To begin with, the history of America did not begin with the Pilgrims, the religions they brought with them, or the oppressive laws about women they practiced. This is not the first story of America that set up the very Rape Culture we are struggling with today. The belief that men's needs are primary and women were created to meet those needs by sublimating our own was the original and first imported product to America and today, survivors of assault (of all sexes, genders, and ages) are still paying the price. Before the Pilgrims, there was no such story or laws that disenfranchised women. No widespread concepts or practices of wholesale denigration of women existed on Turtle Island.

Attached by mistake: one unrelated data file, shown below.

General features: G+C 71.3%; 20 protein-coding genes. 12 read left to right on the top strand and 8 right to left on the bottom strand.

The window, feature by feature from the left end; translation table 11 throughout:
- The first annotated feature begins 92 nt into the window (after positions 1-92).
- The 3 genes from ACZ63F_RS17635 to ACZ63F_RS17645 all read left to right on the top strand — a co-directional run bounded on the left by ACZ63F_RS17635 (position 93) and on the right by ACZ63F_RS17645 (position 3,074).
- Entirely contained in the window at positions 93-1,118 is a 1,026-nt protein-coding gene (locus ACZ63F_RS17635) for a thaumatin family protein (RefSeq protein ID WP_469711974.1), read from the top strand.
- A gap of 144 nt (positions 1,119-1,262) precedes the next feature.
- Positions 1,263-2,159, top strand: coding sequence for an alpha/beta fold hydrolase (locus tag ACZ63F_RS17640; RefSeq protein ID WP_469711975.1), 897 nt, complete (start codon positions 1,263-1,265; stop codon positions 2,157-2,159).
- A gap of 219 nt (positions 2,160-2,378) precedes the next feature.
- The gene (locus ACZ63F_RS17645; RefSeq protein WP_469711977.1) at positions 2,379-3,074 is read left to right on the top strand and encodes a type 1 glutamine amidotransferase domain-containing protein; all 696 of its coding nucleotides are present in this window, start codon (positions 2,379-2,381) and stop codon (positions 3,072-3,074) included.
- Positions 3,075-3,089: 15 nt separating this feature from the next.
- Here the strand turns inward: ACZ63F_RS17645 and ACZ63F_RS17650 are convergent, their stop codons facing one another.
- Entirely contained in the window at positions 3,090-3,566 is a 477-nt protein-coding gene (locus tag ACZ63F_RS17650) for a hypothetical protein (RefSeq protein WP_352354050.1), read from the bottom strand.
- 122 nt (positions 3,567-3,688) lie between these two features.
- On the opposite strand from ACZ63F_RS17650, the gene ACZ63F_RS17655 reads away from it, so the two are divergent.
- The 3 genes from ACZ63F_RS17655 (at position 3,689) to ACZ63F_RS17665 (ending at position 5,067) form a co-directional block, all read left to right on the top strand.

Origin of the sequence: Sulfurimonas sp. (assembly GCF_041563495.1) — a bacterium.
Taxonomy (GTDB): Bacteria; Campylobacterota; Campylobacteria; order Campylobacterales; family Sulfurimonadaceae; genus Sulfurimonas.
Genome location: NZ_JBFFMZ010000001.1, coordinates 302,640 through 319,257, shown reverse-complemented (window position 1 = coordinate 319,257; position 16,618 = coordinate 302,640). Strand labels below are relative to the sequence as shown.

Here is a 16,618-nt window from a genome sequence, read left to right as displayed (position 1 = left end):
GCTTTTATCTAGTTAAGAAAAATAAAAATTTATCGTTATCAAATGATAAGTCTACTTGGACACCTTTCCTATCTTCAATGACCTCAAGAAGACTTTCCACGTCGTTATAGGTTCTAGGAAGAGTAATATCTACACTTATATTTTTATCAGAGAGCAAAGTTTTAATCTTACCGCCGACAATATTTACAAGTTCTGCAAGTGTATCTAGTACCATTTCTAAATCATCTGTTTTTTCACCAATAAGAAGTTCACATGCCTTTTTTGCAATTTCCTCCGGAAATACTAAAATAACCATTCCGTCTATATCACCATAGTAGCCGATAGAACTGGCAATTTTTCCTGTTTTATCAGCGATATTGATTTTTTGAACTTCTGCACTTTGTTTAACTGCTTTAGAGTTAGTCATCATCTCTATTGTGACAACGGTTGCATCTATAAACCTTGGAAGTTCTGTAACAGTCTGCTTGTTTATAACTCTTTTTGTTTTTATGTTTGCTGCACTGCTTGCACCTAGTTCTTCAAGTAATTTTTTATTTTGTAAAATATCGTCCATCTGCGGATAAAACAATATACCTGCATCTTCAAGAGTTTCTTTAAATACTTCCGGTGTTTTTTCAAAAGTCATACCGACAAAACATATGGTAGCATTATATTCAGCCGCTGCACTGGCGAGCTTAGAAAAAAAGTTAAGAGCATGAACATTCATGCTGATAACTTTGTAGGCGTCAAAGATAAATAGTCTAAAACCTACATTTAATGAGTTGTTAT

Yes, that is correct. There was no Rape Culture among Native Americans before colonization.

Long before the story of Adam and Eve and the cultural practices of women's subjugation were brought to all the Americas (north, central, and south) by the European conquerors, most Native American nations had a Female Deity or women and lesbian and gay people were included in their Creation Stories. In the Eastern Woodlands nations, Sky Woman created Mother Earth and Iroquoian women were/still are Clan Mothers. All people were raised to believe, and saw modeled for them daily, widespread respect for women: Women's centrality in the nations; Women's bodies as sacred and belonging to them; Women as judges; Women as national leaders; Women owning their own property; Women who appoint, and depose of incompetent, chiefs; Women with complete control over their own lives, children, economics, and reproduction.